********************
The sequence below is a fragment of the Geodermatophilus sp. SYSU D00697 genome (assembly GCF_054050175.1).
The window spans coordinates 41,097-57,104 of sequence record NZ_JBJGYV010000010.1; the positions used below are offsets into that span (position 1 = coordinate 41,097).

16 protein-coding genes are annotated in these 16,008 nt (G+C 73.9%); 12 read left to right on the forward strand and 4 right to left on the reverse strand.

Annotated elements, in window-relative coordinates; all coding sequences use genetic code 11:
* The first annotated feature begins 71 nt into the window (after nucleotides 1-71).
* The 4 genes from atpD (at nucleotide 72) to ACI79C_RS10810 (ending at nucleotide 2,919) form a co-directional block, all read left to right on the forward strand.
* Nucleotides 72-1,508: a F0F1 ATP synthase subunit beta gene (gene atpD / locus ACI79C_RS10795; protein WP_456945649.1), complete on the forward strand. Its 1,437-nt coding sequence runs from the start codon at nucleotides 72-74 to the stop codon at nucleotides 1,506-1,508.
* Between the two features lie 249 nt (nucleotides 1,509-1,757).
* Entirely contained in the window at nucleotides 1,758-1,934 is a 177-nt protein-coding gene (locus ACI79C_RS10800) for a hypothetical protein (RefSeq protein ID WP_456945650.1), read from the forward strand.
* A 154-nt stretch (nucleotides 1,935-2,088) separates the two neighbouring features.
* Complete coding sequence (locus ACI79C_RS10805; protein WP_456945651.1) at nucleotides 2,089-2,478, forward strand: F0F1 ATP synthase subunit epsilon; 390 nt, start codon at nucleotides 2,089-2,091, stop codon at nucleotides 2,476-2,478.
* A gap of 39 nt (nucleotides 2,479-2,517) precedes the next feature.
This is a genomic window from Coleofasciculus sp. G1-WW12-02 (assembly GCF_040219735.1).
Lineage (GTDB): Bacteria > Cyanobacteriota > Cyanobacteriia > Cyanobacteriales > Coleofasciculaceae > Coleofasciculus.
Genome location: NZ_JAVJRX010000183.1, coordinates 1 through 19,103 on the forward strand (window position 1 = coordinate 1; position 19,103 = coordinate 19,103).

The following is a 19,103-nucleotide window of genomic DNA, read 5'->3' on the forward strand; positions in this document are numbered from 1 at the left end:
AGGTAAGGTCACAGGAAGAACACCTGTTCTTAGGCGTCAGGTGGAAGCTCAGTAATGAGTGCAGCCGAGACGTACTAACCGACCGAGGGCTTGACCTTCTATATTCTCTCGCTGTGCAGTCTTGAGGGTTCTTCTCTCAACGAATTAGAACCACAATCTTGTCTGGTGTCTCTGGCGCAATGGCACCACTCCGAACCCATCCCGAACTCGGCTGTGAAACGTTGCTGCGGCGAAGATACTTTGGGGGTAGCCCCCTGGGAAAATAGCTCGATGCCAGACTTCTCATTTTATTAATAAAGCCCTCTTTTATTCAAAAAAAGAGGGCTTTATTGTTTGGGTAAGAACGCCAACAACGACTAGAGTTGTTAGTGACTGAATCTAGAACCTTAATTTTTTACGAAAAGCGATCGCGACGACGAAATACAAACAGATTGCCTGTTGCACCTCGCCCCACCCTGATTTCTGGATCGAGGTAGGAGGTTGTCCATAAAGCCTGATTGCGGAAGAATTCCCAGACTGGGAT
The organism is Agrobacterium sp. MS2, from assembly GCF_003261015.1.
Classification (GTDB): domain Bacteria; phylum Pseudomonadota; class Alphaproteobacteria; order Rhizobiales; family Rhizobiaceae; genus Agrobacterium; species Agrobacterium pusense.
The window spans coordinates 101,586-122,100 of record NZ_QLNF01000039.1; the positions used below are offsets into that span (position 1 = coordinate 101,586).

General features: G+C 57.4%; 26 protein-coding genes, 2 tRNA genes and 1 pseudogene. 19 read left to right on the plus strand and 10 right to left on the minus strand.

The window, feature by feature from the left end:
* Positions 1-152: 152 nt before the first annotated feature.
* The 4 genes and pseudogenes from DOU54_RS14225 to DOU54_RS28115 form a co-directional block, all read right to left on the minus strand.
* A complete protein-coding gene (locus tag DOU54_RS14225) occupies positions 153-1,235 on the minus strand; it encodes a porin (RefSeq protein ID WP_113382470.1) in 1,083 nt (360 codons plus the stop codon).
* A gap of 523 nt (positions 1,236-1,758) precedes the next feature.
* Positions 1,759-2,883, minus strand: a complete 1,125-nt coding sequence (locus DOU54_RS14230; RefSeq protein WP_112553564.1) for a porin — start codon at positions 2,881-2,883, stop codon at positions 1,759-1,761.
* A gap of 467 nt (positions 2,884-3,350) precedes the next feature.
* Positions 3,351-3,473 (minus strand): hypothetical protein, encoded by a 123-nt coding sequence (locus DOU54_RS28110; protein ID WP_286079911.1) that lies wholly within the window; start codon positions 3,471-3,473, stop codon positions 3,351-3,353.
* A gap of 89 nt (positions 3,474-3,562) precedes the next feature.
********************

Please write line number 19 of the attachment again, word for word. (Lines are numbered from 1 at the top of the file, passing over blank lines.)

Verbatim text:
Classification (GTDB): domain Bacteria; phylum Pseudomonadota; class Alphaproteobacteria; order Rhizobiales; family Rhizobiaceae; genus Agrobacterium; species Agrobacterium pusense.